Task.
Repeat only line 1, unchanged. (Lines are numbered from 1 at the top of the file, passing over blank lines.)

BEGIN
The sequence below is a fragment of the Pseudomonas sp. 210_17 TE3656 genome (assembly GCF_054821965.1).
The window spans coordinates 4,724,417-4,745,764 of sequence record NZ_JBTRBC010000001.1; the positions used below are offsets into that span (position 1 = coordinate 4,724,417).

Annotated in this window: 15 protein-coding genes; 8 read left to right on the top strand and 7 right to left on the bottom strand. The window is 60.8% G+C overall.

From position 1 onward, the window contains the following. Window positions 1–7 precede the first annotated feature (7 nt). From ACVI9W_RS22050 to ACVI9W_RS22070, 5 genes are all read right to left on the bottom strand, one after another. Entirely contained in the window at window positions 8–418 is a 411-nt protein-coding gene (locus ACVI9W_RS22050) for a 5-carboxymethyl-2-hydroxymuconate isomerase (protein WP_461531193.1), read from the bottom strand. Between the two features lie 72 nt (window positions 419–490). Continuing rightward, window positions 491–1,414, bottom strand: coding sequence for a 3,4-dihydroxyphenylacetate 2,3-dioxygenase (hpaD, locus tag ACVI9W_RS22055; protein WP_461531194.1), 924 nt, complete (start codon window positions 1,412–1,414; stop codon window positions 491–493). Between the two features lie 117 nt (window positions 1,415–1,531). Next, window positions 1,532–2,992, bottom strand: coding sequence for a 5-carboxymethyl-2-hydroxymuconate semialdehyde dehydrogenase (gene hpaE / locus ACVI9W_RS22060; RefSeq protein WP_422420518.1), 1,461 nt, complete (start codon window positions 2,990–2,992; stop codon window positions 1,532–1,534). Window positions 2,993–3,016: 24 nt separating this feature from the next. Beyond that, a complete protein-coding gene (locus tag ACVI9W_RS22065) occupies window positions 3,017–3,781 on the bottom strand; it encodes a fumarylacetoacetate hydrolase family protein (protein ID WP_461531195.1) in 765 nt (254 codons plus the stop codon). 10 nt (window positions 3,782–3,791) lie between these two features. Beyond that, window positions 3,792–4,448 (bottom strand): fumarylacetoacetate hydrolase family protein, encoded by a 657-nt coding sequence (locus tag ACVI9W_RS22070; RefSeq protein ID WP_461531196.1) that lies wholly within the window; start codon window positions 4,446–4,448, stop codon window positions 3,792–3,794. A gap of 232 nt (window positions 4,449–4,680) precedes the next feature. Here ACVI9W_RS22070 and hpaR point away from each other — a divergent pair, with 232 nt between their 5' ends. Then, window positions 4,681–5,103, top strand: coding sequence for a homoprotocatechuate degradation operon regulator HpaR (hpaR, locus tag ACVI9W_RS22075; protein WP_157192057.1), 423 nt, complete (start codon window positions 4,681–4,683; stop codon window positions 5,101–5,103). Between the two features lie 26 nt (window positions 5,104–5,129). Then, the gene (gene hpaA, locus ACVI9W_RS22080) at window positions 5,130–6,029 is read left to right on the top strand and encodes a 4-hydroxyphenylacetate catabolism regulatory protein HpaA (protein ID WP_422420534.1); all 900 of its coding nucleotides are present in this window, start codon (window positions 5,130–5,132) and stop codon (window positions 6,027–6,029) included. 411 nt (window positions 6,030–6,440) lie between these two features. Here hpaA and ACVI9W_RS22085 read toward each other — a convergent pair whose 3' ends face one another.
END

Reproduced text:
The sequence below is a fragment of the Pseudomonas sp. 210_17 TE3656 genome (assembly GCF_054821965.1).